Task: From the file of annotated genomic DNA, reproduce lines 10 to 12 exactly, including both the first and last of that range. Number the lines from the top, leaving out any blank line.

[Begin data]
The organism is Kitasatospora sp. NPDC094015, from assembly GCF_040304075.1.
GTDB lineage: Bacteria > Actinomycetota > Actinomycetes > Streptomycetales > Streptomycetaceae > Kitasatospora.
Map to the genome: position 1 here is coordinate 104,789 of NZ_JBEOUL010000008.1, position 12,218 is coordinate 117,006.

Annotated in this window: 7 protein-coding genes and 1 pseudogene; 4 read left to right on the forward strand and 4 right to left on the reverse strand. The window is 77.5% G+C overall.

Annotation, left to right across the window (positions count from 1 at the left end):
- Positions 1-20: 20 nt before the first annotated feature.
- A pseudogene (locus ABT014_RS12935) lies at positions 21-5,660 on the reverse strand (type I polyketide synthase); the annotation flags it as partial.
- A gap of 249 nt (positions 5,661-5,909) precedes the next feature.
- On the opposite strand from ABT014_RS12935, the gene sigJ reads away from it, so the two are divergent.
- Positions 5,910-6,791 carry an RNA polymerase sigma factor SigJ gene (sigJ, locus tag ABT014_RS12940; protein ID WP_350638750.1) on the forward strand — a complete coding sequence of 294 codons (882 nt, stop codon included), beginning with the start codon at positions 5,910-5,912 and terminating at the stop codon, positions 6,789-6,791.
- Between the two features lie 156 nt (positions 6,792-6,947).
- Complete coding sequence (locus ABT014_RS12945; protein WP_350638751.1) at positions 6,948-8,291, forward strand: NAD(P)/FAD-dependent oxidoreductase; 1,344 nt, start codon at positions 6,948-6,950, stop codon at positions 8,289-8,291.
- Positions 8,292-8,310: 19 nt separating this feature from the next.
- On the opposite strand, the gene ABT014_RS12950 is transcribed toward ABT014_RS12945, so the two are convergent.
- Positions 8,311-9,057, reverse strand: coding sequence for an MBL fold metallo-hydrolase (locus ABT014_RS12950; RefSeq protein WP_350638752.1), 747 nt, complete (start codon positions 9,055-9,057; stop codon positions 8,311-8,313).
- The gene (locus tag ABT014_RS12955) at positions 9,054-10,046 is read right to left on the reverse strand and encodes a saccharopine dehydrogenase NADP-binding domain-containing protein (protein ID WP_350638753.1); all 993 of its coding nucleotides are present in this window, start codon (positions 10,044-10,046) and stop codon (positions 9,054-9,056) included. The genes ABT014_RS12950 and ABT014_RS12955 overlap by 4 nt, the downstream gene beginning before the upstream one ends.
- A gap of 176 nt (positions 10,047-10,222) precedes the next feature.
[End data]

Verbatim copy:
- Positions 5,910-6,791 carry an RNA polymerase sigma factor SigJ gene (sigJ, locus tag ABT014_RS12940; protein ID WP_350638750.1) on the forward strand — a complete coding sequence of 294 codons (882 nt, stop codon included), beginning with the start codon at positions 5,910-5,912 and terminating at the stop codon, positions 6,789-6,791.
- Between the two features lie 156 nt (positions 6,792-6,947).
- Complete coding sequence (locus ABT014_RS12945; protein WP_350638751.1) at positions 6,948-8,291, forward strand: NAD(P)/FAD-dependent oxidoreductase; 1,344 nt, start codon at positions 6,948-6,950, stop codon at positions 8,289-8,291.